By Isabella Kaminski
Eco Marine Power’s Aquarius Solar and Wind Marine Power System will use specially designed rigid sail panels fitted with solar modules to collect wind and solar energy on-board large ships.
The Japan-based company says its decision to proceed with the development of the Aquarius system was made after an extensive feasibility study conducted in 2010. This study found that wind and solar power could be harnessed by ships in a cost-effective manner by using the latest solar module technology, a modern on-board control and navigation system, and an advanced rigid sail concept.
The on-board computer system will control how an array of rigid sail panels are deployed, enabling them to be positioned for the best use of the wind or to act as solar energy collectors depending on the prevailing weather conditions.
These panels will effectively allow large vessels such as oil tankers and bulk carriers to become part solar ships and part sailing ships. It will also be possible to use the rigid sail panels when the ship is at anchor or alongside in port. The technology’s safety features will include the ability to automatically stow the rigid sail panels during adverse weather conditions.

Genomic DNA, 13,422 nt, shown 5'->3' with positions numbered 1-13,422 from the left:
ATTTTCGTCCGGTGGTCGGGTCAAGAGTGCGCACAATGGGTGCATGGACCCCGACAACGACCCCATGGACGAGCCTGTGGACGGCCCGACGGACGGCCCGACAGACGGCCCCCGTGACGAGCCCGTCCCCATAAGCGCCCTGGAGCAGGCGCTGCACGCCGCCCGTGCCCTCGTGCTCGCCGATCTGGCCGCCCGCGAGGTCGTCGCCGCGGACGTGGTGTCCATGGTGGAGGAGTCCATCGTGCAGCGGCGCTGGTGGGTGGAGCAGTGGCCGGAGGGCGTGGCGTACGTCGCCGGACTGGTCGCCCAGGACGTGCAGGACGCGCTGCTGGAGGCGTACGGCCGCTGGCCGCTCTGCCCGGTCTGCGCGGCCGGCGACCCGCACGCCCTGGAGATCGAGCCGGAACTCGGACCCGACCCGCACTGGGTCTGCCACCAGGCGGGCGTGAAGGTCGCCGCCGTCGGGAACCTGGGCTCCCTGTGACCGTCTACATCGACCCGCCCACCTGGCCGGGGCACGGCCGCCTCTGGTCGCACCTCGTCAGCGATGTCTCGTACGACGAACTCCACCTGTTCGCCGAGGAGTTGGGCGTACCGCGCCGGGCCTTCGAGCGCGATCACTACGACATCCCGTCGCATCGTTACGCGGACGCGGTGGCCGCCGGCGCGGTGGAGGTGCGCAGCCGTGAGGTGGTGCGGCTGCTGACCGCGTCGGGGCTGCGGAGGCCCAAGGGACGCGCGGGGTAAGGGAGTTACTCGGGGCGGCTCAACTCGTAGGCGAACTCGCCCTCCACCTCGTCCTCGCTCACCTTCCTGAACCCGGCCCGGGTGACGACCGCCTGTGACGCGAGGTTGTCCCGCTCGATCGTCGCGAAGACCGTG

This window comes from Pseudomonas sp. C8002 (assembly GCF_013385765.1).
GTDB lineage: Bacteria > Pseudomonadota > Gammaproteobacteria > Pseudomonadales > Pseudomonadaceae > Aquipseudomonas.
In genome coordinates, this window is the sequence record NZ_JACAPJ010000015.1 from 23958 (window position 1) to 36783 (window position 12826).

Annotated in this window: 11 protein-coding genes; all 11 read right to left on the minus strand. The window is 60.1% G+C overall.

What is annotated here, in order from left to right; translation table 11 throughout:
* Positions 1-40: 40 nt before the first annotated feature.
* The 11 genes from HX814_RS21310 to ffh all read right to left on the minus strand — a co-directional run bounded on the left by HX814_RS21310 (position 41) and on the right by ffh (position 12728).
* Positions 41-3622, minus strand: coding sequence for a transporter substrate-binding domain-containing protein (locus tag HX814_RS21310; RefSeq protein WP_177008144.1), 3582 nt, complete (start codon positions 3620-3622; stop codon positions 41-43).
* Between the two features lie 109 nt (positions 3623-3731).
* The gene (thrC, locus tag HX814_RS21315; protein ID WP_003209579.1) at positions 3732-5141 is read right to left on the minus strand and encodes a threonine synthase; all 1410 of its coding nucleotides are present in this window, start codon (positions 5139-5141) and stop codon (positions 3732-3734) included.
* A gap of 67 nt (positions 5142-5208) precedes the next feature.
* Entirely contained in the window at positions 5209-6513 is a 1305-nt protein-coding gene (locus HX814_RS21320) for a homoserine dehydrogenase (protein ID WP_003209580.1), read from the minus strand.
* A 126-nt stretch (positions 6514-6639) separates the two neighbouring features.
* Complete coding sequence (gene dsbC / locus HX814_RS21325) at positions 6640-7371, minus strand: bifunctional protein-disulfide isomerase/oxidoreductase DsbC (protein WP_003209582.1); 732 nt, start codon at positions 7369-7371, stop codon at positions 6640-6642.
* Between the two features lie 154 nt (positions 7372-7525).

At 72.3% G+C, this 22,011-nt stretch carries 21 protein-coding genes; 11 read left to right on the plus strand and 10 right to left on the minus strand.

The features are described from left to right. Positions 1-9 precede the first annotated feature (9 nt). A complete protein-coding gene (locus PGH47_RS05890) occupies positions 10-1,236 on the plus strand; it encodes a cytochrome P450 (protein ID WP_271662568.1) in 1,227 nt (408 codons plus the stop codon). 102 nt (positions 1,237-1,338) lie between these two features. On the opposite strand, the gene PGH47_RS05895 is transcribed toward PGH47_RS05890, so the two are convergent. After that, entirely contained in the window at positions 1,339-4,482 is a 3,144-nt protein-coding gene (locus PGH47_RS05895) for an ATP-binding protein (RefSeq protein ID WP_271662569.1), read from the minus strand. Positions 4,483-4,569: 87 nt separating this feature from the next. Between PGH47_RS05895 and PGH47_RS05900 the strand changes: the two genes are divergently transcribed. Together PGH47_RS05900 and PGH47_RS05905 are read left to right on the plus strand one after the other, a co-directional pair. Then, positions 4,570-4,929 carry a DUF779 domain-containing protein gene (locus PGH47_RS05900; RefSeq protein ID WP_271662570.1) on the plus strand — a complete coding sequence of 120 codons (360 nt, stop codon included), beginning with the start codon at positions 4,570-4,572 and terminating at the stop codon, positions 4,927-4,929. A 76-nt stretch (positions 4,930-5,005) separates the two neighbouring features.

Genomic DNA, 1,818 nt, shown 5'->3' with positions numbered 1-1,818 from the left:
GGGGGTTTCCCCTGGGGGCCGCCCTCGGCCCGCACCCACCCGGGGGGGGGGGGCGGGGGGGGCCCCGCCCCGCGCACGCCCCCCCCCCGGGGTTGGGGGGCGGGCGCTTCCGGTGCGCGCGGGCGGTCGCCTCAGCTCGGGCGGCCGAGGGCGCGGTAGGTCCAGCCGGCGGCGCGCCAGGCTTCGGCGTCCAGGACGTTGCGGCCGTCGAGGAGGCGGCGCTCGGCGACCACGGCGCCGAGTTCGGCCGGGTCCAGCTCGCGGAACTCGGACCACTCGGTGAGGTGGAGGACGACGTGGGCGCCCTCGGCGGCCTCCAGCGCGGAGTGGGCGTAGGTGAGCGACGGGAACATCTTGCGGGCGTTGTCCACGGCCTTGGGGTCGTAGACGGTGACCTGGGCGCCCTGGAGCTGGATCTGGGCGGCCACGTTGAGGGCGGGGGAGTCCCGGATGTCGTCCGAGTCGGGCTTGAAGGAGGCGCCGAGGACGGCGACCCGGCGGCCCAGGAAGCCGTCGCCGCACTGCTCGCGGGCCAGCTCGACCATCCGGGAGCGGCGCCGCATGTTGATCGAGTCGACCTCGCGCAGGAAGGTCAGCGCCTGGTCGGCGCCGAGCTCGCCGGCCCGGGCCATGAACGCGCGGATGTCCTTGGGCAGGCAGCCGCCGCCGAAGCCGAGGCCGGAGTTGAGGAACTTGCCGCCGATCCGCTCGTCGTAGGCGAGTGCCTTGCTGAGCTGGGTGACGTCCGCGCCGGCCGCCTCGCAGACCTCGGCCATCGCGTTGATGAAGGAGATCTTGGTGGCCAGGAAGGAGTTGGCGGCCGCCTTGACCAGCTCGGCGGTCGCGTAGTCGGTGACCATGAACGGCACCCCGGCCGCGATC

The system is being designed for use on a variety of ship types and vessel sizes using the same main system components. This will help reduce manufacturing costs and allow ship designers, naval architects and ship builders to incorporate the Aquarius system into current ship designs. Although the Aquarius system is being initially designed for large ships, much of the technology will also be suitable for smaller vessels such as coastal freighters, passenger ferries and tourist boats.
According to Eco Marine, a study is being conducted to determine the feasibility of using the system on naval and government vessels such as patrol ships. The company is working with partners in several countries to complete the detailed design and a prototype of the system is scheduled to be ready for preliminary testing in early 2012.